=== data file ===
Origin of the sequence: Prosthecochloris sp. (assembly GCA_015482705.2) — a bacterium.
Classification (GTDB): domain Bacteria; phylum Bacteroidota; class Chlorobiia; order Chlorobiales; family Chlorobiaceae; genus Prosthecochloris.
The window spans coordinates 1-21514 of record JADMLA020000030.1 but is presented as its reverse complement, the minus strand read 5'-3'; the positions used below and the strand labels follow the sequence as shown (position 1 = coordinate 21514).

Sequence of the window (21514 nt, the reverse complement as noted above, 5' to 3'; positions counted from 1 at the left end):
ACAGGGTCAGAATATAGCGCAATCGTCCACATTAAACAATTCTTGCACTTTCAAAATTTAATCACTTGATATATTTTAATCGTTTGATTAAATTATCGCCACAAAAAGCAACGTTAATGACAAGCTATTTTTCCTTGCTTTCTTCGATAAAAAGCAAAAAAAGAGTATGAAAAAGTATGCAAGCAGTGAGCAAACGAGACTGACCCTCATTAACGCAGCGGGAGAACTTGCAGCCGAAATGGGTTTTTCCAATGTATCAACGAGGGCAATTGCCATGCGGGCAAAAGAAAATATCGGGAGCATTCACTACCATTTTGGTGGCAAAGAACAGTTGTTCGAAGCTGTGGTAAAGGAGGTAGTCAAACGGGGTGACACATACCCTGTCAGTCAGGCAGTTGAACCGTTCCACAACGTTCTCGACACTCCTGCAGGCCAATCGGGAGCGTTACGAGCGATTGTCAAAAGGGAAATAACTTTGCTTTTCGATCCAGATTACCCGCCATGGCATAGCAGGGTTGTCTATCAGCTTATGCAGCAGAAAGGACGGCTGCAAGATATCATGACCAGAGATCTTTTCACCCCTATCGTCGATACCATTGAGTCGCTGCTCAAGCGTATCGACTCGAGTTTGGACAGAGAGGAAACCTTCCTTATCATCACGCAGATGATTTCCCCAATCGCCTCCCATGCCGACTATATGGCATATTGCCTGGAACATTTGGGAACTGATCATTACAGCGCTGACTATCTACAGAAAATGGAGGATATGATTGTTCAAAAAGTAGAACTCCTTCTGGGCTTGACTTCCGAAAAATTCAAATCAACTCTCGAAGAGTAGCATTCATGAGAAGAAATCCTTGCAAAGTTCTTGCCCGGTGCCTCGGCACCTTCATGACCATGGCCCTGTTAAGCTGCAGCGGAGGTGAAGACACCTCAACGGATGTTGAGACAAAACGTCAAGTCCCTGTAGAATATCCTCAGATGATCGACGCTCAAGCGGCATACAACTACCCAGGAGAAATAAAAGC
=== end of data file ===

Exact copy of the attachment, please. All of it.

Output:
Origin of the sequence: Prosthecochloris sp. (assembly GCA_015482705.2) — a bacterium.
Classification (GTDB): domain Bacteria; phylum Bacteroidota; class Chlorobiia; order Chlorobiales; family Chlorobiaceae; genus Prosthecochloris.
The window spans coordinates 1-21514 of record JADMLA020000030.1 but is presented as its reverse complement, the minus strand read 5'-3'; the positions used below and the strand labels follow the sequence as shown (position 1 = coordinate 21514).

Sequence of the window (21514 nt, the reverse complement as noted above, 5' to 3'; positions counted from 1 at the left end):
ACAGGGTCAGAATATAGCGCAATCGTCCACATTAAACAATTCTTGCACTTTCAAAATTTAATCACTTGATATATTTTAATCGTTTGATTAAATTATCGCCACAAAAAGCAACGTTAATGACAAGCTATTTTTCCTTGCTTTCTTCGATAAAAAGCAAAAAAAGAGTATGAAAAAGTATGCAAGCAGTGAGCAAACGAGACTGACCCTCATTAACGCAGCGGGAGAACTTGCAGCCGAAATGGGTTTTTCCAATGTATCAACGAGGGCAATTGCCATGCGGGCAAAAGAAAATATCGGGAGCATTCACTACCATTTTGGTGGCAAAGAACAGTTGTTCGAAGCTGTGGTAAAGGAGGTAGTCAAACGGGGTGACACATACCCTGTCAGTCAGGCAGTTGAACCGTTCCACAACGTTCTCGACACTCCTGCAGGCCAATCGGGAGCGTTACGAGCGATTGTCAAAAGGGAAATAACTTTGCTTTTCGATCCAGATTACCCGCCATGGCATAGCAGGGTTGTCTATCAGCTTATGCAGCAGAAAGGACGGCTGCAAGATATCATGACCAGAGATCTTTTCACCCCTATCGTCGATACCATTGAGTCGCTGCTCAAGCGTATCGACTCGAGTTTGGACAGAGAGGAAACCTTCCTTATCATCACGCAGATGATTTCCCCAATCGCCTCCCATGCCGACTATATGGCATATTGCCTGGAACATTTGGGAACTGATCATTACAGCGCTGACTATCTACAGAAAATGGAGGATATGATTGTTCAAAAAGTAGAACTCCTTCTGGGCTTGACTTCCGAAAAATTCAAATCAACTCTCGAAGAGTAGCATTCATGAGAAGAAATCCTTGCAAAGTTCTTGCCCGGTGCCTCGGCACCTTCATGACCATGGCCCTGTTAAGCTGCAGCGGAGGTGAAGACACCTCAACGGATGTTGAGACAAAACGTCAAGTCCCTGTAGAATATCCTCAGATGATCGACGCTCAAGCGGCATACAACTACCCAGGAGAAATAAAAGC